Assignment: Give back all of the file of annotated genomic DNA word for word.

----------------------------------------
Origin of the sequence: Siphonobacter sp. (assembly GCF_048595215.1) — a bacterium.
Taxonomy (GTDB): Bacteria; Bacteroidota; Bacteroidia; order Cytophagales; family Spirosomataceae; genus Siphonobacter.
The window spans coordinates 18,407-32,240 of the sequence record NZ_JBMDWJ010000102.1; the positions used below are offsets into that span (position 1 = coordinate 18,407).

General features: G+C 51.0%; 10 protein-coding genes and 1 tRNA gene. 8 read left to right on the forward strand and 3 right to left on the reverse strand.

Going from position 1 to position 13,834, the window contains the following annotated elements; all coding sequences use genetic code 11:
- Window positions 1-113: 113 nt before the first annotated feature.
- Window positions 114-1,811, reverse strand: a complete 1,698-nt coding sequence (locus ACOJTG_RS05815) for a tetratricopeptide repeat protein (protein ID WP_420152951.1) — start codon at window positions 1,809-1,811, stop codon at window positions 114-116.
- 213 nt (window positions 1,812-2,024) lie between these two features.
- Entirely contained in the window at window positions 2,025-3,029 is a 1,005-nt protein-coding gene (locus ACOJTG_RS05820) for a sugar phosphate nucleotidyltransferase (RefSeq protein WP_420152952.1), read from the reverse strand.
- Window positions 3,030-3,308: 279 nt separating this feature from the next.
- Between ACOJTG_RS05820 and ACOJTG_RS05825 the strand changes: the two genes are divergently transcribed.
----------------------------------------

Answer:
Origin of the sequence: Siphonobacter sp. (assembly GCF_048595215.1) — a bacterium.
Taxonomy (GTDB): Bacteria; Bacteroidota; Bacteroidia; order Cytophagales; family Spirosomataceae; genus Siphonobacter.
The window spans coordinates 18,407-32,240 of the sequence record NZ_JBMDWJ010000102.1; the positions used below are offsets into that span (position 1 = coordinate 18,407).

General features: G+C 51.0%; 10 protein-coding genes and 1 tRNA gene. 8 read left to right on the forward strand and 3 right to left on the reverse strand.

Going from position 1 to position 13,834, the window contains the following annotated elements; all coding sequences use genetic code 11:
- Window positions 1-113: 113 nt before the first annotated feature.
- Window positions 114-1,811, reverse strand: a complete 1,698-nt coding sequence (locus ACOJTG_RS05815) for a tetratricopeptide repeat protein (protein ID WP_420152951.1) — start codon at window positions 1,809-1,811, stop codon at window positions 114-116.
- 213 nt (window positions 1,812-2,024) lie between these two features.
- Entirely contained in the window at window positions 2,025-3,029 is a 1,005-nt protein-coding gene (locus ACOJTG_RS05820) for a sugar phosphate nucleotidyltransferase (RefSeq protein WP_420152952.1), read from the reverse strand.
- Window positions 3,030-3,308: 279 nt separating this feature from the next.
- Between ACOJTG_RS05820 and ACOJTG_RS05825 the strand changes: the two genes are divergently transcribed.